I was incredibly excited to have the privilege of attending the 2018 Fusebox Festival, where I explored a new city and became immersed in a different artistic community. I was naturally intrigued as to how a city-wide festival with works of international scale survives when all tickets are free, and I wanted to see how that affected the festival attendees, and their festival experience.
Similarly to Fusebox, our festival BUZZCUT is entirely pay-what-you-can and there are no tickets required to attend. It was founded on the idea that a festival is a unique opportunity for a mass of people to gather together and form a temporary community. We invite over 50 artists with some of the most radical, experimental practises in Scotland, the UK and abroad to inhabit churches, libraries, cafes, charity shops and dockyards in Govan, an ex-shipbuilding community in the south of Glasgow. At its heart is a huge social space with a bar, cafe and music in a 100 year old community centre and site of civic activism called The Pearce Institute.
From our experience we are acutely aware that ticket price is only one of the barriers that restrict non-regular arts goers to feel welcome or invited into an arts event or community. It is, however, still a big barrier, and imagining a festival model where everything is free allows for surprising and otherwise impossible encounters. For example, while at Fusebox, we really bonded with our amazing Uber driver called Miracle who had never heard of the festival. We were able to convince her to come along to the show we were seeing. Unfortunately, she didn’t enjoy it, however the ease in which she could just walk into the festival felt so welcoming that she was really excited to attend more events and keep an eye out for the festival next year.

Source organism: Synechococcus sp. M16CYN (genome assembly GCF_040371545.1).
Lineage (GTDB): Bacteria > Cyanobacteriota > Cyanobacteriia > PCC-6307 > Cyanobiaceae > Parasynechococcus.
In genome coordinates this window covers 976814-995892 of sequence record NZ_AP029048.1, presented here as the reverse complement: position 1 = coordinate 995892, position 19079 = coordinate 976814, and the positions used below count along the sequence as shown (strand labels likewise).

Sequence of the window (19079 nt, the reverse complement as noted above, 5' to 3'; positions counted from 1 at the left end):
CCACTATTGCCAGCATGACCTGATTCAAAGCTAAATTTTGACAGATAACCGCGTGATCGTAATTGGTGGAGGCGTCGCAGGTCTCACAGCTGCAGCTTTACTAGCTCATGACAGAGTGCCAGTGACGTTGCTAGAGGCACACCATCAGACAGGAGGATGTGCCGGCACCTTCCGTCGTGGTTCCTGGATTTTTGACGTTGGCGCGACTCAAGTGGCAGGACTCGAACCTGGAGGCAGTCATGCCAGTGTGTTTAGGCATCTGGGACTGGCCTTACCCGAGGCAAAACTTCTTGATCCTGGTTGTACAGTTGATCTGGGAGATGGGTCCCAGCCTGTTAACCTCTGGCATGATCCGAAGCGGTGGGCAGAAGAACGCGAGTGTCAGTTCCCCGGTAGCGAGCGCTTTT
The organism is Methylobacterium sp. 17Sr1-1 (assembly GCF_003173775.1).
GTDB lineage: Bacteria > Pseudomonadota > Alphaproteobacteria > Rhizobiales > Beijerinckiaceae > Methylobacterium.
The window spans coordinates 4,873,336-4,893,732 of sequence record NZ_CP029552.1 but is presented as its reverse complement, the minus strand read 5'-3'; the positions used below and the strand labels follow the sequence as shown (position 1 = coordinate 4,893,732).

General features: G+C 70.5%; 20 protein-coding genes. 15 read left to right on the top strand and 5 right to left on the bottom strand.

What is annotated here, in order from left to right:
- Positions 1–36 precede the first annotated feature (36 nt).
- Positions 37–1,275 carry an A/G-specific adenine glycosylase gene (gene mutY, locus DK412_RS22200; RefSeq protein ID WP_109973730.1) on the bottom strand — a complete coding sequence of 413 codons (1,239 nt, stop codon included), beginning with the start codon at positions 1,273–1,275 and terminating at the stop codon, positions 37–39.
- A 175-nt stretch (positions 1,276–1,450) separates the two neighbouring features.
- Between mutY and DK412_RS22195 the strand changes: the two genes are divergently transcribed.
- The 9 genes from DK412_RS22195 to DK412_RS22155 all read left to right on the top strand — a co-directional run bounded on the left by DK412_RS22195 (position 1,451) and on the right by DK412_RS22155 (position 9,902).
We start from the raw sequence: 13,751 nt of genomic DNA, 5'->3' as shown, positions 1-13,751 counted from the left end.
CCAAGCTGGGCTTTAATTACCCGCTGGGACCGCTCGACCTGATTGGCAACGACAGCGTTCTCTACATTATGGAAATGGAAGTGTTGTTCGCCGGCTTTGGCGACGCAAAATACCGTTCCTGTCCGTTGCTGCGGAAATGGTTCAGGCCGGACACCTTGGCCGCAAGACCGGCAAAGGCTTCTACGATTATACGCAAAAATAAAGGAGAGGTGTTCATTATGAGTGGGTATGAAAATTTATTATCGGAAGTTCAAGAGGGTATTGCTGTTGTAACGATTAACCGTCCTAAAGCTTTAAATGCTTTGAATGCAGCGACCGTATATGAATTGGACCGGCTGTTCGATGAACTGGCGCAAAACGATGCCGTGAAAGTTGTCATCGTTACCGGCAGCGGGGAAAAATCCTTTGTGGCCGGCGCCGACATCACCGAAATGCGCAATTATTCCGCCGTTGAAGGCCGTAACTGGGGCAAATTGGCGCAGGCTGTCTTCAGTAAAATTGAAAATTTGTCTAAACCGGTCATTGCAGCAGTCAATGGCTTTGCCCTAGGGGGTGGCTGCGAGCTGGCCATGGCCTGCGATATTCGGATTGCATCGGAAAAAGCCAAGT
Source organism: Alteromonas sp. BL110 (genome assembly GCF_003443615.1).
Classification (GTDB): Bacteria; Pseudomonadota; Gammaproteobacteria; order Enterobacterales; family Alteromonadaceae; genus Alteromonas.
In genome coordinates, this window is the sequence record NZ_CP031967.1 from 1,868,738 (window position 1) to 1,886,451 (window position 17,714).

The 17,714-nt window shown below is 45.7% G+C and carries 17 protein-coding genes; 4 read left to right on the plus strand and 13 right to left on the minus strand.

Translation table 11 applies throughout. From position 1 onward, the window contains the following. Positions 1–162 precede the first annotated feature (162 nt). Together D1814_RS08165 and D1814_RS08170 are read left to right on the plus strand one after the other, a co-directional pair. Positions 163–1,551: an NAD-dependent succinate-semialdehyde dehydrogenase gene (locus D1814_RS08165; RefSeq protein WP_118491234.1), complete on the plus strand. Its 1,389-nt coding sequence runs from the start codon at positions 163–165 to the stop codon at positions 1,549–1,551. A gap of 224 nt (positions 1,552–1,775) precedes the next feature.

We only saw a glimpse of the fundraising required to make this vision possible when we attended the opening fundraiser gala on the opening night. What was made overwhelmingly clear during this small glimpse was the passion behind the directors’ vision to create this alternative experience of the festival for audiences. It was incredibly inspiring to see our same ambition for an open, welcoming and free festival on such a larger scale, and we’ll absolutely be taking that energy forwards into our own practise.
My main highlight from Fusebox was the opportunity to experience it all with a group of inspiring UK young festival directors. Listening to them as they described their organisations with such clarity of history and purpose, informed by such urgent politics and radical visions for the future, was a total joy. I feel very hopeful about the future of contemporary performance and Live Art in the UK.